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>Publix Food Stores In Florida Is Discriminating Against Poor Latino Farm Workers


Sign the Petition
I know what you’re going to say: “So waht, huh.”
I know something about how hard farm work can be when you don’t have an education and you work with your hands all day long for a pittance.

When I was twelve or thirteen in Salt Lake County my brother and I used to walk three miles to some farms on 2400 South between Third and Fifth East in South Salt Lake.

This time it was Japanese farmers who discriminated against white kids, having them weed long lines of produce in the hot sun all day for a few cents a row. In my case it was ten cents.
If I made more than thirty-five cents a day I was lucky. but that
was in the late 1940s and early fifties. Times were tough all around
and that’s the only kind of job a poor kid like me could find employment.
So when I read that white farmers mess with living conditions of the
Mexicans I know that it is true. Publix should change their policies
regarding these Mexicans. Maybe they think they don’t have to
because these wet-backs are undocumented workers. As far as the
State of Florida is concerned, they don’t exist. Don White

“If there are some atrocities going on, it’s not our business.”

That’s what Publix supermarket spokesperson Dwaine Stevens
said when he was asked about the workers who pick tomatoes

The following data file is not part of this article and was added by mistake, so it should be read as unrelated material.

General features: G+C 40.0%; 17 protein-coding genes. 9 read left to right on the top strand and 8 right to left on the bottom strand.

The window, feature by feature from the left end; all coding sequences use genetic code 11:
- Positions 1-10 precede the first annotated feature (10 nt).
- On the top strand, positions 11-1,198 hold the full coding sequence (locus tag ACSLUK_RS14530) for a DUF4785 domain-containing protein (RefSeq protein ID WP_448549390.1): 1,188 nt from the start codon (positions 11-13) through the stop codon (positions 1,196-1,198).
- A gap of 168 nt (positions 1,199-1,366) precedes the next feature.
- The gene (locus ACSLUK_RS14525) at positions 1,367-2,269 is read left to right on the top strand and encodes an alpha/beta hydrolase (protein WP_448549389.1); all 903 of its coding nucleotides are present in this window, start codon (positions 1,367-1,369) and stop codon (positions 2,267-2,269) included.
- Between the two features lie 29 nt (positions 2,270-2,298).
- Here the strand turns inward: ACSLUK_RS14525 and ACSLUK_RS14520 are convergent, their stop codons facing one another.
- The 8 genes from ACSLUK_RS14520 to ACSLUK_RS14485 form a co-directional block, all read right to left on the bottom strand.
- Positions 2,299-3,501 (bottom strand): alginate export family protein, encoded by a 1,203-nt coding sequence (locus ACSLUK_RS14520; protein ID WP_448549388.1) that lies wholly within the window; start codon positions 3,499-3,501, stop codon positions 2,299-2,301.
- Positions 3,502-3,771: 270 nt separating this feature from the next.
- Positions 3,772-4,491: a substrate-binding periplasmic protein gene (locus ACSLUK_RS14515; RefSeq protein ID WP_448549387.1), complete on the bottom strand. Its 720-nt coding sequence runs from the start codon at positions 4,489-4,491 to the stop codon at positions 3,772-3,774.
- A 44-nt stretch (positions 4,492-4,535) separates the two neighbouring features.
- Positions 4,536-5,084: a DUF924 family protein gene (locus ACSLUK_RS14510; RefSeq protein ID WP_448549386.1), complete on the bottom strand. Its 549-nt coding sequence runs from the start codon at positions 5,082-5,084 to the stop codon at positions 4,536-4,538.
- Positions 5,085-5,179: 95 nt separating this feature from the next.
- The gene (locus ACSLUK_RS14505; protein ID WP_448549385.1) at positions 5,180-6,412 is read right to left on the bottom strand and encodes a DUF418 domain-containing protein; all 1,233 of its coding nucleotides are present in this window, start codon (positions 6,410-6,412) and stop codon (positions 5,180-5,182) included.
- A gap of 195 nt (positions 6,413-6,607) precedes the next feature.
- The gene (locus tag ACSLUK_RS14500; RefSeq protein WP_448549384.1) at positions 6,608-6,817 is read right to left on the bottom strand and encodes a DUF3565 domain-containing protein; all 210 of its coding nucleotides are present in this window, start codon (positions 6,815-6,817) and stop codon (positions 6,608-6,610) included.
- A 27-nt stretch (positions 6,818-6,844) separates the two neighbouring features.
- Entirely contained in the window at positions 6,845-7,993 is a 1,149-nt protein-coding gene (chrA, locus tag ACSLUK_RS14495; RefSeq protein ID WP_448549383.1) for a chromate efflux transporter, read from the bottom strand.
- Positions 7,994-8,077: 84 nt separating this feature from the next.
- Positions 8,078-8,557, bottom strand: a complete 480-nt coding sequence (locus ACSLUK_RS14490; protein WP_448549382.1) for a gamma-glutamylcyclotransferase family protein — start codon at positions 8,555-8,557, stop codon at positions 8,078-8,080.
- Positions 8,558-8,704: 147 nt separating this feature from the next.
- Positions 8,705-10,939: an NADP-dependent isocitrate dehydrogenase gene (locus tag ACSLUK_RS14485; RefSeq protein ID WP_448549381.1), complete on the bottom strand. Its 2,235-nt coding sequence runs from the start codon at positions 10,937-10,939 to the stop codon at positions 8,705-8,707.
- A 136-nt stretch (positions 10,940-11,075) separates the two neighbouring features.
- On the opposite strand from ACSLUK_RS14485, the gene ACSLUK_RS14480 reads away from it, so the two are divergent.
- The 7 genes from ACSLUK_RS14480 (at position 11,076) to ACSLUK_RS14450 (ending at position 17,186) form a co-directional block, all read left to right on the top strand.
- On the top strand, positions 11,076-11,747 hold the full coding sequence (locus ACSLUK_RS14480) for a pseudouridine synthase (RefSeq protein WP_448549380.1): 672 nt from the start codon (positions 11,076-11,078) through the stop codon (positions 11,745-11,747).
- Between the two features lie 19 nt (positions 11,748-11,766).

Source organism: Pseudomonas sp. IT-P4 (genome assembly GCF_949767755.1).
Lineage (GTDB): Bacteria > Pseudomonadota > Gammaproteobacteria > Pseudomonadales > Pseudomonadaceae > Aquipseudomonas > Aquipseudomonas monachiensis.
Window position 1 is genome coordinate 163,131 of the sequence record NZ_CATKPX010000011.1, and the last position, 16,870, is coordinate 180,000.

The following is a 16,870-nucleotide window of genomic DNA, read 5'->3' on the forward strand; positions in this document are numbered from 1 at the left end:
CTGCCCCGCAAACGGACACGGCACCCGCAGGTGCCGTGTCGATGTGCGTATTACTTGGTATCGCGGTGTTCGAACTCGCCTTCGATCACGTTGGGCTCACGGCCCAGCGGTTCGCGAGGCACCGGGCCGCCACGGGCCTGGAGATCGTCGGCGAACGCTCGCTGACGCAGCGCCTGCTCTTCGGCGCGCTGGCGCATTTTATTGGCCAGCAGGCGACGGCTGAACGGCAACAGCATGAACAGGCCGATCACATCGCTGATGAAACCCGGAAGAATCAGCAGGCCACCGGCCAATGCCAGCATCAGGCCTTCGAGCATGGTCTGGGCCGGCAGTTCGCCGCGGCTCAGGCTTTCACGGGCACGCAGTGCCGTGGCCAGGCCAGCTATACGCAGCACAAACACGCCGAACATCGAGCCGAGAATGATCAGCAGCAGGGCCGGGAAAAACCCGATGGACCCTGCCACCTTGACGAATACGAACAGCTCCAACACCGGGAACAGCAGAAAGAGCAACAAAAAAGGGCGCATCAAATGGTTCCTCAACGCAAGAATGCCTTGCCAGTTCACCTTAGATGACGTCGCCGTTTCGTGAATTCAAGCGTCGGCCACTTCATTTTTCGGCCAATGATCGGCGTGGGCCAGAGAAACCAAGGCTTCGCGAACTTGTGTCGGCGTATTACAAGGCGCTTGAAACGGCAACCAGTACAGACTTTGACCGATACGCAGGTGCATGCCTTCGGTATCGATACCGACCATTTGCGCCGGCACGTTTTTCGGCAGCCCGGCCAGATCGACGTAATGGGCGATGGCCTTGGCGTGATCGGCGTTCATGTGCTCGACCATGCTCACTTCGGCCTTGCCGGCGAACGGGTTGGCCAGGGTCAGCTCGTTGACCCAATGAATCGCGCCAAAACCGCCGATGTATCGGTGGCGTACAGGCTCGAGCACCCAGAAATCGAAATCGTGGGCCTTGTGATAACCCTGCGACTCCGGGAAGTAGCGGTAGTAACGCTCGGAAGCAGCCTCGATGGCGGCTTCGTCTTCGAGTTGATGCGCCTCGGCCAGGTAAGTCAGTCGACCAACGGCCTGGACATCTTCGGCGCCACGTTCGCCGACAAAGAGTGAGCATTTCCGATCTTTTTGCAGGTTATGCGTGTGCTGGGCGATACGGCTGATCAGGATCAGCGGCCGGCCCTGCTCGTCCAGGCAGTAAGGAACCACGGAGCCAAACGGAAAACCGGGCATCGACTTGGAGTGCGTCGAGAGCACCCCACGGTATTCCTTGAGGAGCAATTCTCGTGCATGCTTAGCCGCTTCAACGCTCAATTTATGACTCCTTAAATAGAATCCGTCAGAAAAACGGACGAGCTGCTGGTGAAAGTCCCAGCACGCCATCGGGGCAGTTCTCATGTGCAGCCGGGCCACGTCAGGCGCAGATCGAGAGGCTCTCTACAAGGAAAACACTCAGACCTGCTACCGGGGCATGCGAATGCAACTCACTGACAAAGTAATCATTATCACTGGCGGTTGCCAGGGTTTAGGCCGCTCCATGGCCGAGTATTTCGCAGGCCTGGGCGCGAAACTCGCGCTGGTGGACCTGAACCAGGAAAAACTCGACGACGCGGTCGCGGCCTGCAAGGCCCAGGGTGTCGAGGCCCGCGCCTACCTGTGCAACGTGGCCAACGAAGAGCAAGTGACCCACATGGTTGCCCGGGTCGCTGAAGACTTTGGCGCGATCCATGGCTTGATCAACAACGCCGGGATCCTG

for Publix. Workers who suffer horrifying abuses.
Publix is a Florida-based company, and farmworkers there
have been mistreated for decades. We’ve learned that the workers
in Florida’s tomato fields — the workers who pick tomatoes for
Publix — endure widespread sexual harassment. Poverty-level
wages. Wage theft. Even slavery. 
Here’s an example of the sorts of violations we’re talking about:
In 2008, investigators found more than a dozen people enslaved as
tomato pickers in Florida. They were forced to sleep in box trucks
and shacks, charged for food and showers, denied wages, and beaten
if they tried to leave. Traffickers confiscated their identification
documents, invented debts they could never repay, and hooked them on alcohol to keep them working. 
“If there are some atrocities going on, it’s not our business.”
But it is their business. It’s how they make their profits. And it 
has to stop.
The Coalition of Immokalee Workers (CIW) has asked Publix to join its
internationally recognized Campaign for Fair Food –– a campaign whose
 partners already include companies like Whole Foods, McDonalds, and
Subway. The goal of the campaign is to prevent serious human rights
abuses precisely like those occurring in Florida’s tomato fields.
Abuses that can only be described as atrocities.
So far, Publix has refused even to engage in conversation with the
CIW, let alone consider joining the Campaign for Fair Food. But the
CIW is taking action –– and can help.
Next week, the CIW will be hosting marches and demonstrations at 
Publix stores in Tampa and St. Petersburg, Florida. And if we can 
get 20,000 signatures on the petition to help Publix tomato pickers 
in time, they’ll deliver those signatures to Publix management as 
part of the big event.
We need to take swift, decisive action to help Florida’s tomato workers.
Because there are atrocities going on. And it is our business.
Click here to tell Publix to join the Campaign for Fair Food to ensure i
ts workers are treated with dignity.
 Thanks for taking action,
– Patrick and the team